Though US inflation likely won’t be a problem until 2014 and beyond, it’s not too early for investors to start implementing long-term inflation hedges. But with so many possible inflation fighting investments out there, I continue to get lots of questions from clients and readers alike about the various protection strategies.
In the sixth of my ongoing series of posts dedicated to questions I receive, I’ve compiled some of these queries, along with my answers. You can check out earlier installments here.
Q: Is gold no longer an inflation hedge?
A: Gold certainly can be an inflation hedge, and it has worked in the past. Obviously, one of the reasons gold has been weak of late is that people are becoming less concerned about inflation. Now, I don’t think you want to have a huge allocation to gold unless you’re really, really concerned about inflation, and I’m not. But gold also does two other things, which make it worth having in the portfolio in small amounts:
- It’s diversifying as it behaves differently than paper assets.
- Exposure to gold is also a useful strategy to take advantage of the negative real-rate environment. Typically, gold is a beneficiary when real interest rates become negative as this lowers the opportunity cost of holding the metal.
Q: What’s your assessment of Treasury Inflation Protection Securities (TIPS)?
A: I’m not that enthusiastic about this asset class because TIPS are currently not cheap. In fact, in this environment the real return on a TIP, i.e. how much money an investor gets back after inflation – is actually negative. In other words, investors in TIPS are basically paying the government to give them back an inflation-linked principal amount at a certain date.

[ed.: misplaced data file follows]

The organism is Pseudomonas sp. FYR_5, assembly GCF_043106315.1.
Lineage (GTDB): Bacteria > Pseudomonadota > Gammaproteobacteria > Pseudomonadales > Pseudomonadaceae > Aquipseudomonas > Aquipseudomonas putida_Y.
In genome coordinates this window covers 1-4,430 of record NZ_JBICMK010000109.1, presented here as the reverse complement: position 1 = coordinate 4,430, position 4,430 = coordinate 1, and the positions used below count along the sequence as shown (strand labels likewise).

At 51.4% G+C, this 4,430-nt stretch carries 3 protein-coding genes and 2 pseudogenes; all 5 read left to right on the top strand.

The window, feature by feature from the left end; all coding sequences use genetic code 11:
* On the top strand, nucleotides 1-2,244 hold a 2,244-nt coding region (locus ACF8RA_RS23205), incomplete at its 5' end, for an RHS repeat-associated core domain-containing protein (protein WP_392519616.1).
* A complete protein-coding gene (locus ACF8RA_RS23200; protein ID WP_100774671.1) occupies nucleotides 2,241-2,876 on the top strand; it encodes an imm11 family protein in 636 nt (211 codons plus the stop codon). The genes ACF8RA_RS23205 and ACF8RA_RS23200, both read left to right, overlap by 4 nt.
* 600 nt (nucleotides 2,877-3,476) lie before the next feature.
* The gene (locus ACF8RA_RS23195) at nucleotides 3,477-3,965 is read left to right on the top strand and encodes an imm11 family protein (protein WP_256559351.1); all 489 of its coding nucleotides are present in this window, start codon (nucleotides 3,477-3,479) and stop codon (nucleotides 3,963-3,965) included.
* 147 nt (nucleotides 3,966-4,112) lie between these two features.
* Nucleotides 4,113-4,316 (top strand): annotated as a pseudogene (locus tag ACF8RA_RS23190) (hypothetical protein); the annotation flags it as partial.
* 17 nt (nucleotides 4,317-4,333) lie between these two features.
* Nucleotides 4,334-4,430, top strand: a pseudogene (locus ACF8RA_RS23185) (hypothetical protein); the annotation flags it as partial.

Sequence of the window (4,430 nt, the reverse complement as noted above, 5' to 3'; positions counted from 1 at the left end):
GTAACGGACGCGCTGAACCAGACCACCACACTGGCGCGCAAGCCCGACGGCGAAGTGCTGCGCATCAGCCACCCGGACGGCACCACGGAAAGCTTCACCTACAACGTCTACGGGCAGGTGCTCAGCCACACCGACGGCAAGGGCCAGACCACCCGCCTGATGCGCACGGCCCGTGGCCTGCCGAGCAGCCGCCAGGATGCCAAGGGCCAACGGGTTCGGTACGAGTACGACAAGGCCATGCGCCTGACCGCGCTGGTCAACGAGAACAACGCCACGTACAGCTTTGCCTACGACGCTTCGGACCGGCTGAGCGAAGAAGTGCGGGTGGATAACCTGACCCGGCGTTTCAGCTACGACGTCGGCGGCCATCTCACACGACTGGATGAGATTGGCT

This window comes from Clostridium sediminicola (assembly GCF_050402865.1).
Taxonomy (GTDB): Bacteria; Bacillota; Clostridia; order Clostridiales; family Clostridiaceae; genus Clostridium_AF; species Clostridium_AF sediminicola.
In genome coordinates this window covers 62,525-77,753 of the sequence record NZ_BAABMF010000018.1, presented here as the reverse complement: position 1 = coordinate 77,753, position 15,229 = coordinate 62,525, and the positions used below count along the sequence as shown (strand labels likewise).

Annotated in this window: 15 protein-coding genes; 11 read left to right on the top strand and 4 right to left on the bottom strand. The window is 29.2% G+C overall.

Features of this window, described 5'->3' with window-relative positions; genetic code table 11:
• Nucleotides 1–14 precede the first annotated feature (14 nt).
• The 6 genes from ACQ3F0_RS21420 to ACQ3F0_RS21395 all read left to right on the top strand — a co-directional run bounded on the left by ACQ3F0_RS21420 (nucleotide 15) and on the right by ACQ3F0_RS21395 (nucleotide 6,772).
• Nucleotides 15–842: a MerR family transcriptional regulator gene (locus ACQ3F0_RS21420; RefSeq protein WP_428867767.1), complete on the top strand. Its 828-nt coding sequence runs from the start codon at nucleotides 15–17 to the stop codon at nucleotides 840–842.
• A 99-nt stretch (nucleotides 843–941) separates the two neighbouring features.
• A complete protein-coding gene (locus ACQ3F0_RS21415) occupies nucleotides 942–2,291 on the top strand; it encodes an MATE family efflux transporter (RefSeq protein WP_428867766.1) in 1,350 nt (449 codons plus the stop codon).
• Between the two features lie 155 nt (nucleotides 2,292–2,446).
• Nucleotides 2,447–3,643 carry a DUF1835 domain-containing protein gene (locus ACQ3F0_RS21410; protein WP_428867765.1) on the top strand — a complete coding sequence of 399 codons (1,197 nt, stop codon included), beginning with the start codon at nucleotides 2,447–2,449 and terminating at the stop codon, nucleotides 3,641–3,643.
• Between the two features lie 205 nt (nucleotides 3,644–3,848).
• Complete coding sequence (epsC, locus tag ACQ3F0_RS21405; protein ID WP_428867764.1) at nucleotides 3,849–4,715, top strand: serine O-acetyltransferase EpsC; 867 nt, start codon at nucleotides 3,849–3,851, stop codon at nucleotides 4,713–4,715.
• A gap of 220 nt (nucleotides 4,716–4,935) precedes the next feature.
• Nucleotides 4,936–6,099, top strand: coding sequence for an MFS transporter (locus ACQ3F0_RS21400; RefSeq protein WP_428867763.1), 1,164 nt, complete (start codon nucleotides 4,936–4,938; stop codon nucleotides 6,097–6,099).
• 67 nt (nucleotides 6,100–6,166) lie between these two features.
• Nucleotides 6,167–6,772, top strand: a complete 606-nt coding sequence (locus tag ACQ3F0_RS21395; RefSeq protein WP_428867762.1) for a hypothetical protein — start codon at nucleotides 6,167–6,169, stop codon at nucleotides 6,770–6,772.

Q: What asset classes might investors consider if they’re worried about inflation?
A: Having inflation protection in a portfolio is incredibly important and there are cheaper ways to get that protection than TIPS. While there’s not one substitute for TIPS, there are other asset classes that do a good job of hedging against inflation that investors may want to consider. Within fixed income, floating-rate notes and bank loans that will reset as interest rates go higher are options. On the equity side, some of the natural resource companies, and particularly energy companies accessible through the iShares S&P Global Energy Sector Fund (IXC), can do a very good job of hedging against inflation. And right now, those companies offer a fairly generous yield 1 . Finally, though I advocate it be a small part of a portfolio, gold can be an effective inflation hedge over the long term.
The author is long IXC.
1. IXC Average Annual Total Returns as of 3/31/2013